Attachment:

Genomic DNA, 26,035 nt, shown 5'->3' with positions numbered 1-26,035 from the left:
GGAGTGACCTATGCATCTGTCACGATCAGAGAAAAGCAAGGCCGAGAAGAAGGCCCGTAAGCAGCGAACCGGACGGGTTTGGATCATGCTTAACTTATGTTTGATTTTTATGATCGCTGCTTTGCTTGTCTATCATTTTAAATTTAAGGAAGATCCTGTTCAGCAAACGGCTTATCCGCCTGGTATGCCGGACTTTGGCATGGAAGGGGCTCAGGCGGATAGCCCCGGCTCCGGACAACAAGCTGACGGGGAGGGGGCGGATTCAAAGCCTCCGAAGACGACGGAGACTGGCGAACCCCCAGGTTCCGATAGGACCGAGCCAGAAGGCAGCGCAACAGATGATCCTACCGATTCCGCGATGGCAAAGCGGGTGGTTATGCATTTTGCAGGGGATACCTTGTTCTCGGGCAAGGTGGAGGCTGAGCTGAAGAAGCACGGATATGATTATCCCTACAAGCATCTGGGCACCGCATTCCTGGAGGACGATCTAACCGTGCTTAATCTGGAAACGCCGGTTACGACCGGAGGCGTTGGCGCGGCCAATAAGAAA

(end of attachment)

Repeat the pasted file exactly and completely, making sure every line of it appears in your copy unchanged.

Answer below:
Genomic DNA, 26,035 nt, shown 5'->3' with positions numbered 1-26,035 from the left:
GGAGTGACCTATGCATCTGTCACGATCAGAGAAAAGCAAGGCCGAGAAGAAGGCCCGTAAGCAGCGAACCGGACGGGTTTGGATCATGCTTAACTTATGTTTGATTTTTATGATCGCTGCTTTGCTTGTCTATCATTTTAAATTTAAGGAAGATCCTGTTCAGCAAACGGCTTATCCGCCTGGTATGCCGGACTTTGGCATGGAAGGGGCTCAGGCGGATAGCCCCGGCTCCGGACAACAAGCTGACGGGGAGGGGGCGGATTCAAAGCCTCCGAAGACGACGGAGACTGGCGAACCCCCAGGTTCCGATAGGACCGAGCCAGAAGGCAGCGCAACAGATGATCCTACCGATTCCGCGATGGCAAAGCGGGTGGTTATGCATTTTGCAGGGGATACCTTGTTCTCGGGCAAGGTGGAGGCTGAGCTGAAGAAGCACGGATATGATTATCCCTACAAGCATCTGGGCACCGCATTCCTGGAGGACGATCTAACCGTGCTTAATCTGGAAACGCCGGTTACGACCGGAGGCGTTGGCGCGGCCAATAAGAAA